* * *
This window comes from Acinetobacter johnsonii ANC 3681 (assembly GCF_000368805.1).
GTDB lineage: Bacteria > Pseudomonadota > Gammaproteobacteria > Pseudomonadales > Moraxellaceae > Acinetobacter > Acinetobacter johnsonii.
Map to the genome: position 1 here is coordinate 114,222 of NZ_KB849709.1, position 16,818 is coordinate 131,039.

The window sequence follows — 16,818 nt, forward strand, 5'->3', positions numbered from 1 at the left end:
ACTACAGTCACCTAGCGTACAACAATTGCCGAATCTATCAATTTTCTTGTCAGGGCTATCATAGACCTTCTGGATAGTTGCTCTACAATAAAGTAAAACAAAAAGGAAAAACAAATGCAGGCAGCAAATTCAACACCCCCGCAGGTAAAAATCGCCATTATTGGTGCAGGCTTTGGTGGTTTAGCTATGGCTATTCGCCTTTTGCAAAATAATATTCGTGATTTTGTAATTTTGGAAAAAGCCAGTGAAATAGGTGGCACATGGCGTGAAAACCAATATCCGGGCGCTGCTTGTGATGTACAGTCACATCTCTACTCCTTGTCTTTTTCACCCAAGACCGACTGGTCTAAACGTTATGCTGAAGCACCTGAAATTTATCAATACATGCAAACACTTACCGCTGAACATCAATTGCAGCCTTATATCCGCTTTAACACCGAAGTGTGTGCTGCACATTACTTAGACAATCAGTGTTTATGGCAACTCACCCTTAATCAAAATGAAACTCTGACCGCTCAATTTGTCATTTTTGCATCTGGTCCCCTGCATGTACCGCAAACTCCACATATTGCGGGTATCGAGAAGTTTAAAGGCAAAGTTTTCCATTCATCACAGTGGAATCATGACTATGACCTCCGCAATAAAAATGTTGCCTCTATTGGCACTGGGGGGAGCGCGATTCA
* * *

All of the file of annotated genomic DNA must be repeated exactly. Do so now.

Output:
This window comes from Acinetobacter johnsonii ANC 3681 (assembly GCF_000368805.1).
GTDB lineage: Bacteria > Pseudomonadota > Gammaproteobacteria > Pseudomonadales > Moraxellaceae > Acinetobacter > Acinetobacter johnsonii.
Map to the genome: position 1 here is coordinate 114,222 of NZ_KB849709.1, position 16,818 is coordinate 131,039.

The window sequence follows — 16,818 nt, forward strand, 5'->3', positions numbered from 1 at the left end:
ACTACAGTCACCTAGCGTACAACAATTGCCGAATCTATCAATTTTCTTGTCAGGGCTATCATAGACCTTCTGGATAGTTGCTCTACAATAAAGTAAAACAAAAAGGAAAAACAAATGCAGGCAGCAAATTCAACACCCCCGCAGGTAAAAATCGCCATTATTGGTGCAGGCTTTGGTGGTTTAGCTATGGCTATTCGCCTTTTGCAAAATAATATTCGTGATTTTGTAATTTTGGAAAAAGCCAGTGAAATAGGTGGCACATGGCGTGAAAACCAATATCCGGGCGCTGCTTGTGATGTACAGTCACATCTCTACTCCTTGTCTTTTTCACCCAAGACCGACTGGTCTAAACGTTATGCTGAAGCACCTGAAATTTATCAATACATGCAAACACTTACCGCTGAACATCAATTGCAGCCTTATATCCGCTTTAACACCGAAGTGTGTGCTGCACATTACTTAGACAATCAGTGTTTATGGCAACTCACCCTTAATCAAAATGAAACTCTGACCGCTCAATTTGTCATTTTTGCATCTGGTCCCCTGCATGTACCGCAAACTCCACATATTGCGGGTATCGAGAAGTTTAAAGGCAAAGTTTTCCATTCATCACAGTGGAATCATGACTATGACCTCCGCAATAAAAATGTTGCCTCTATTGGCACTGGGGGGAGCGCGATTCA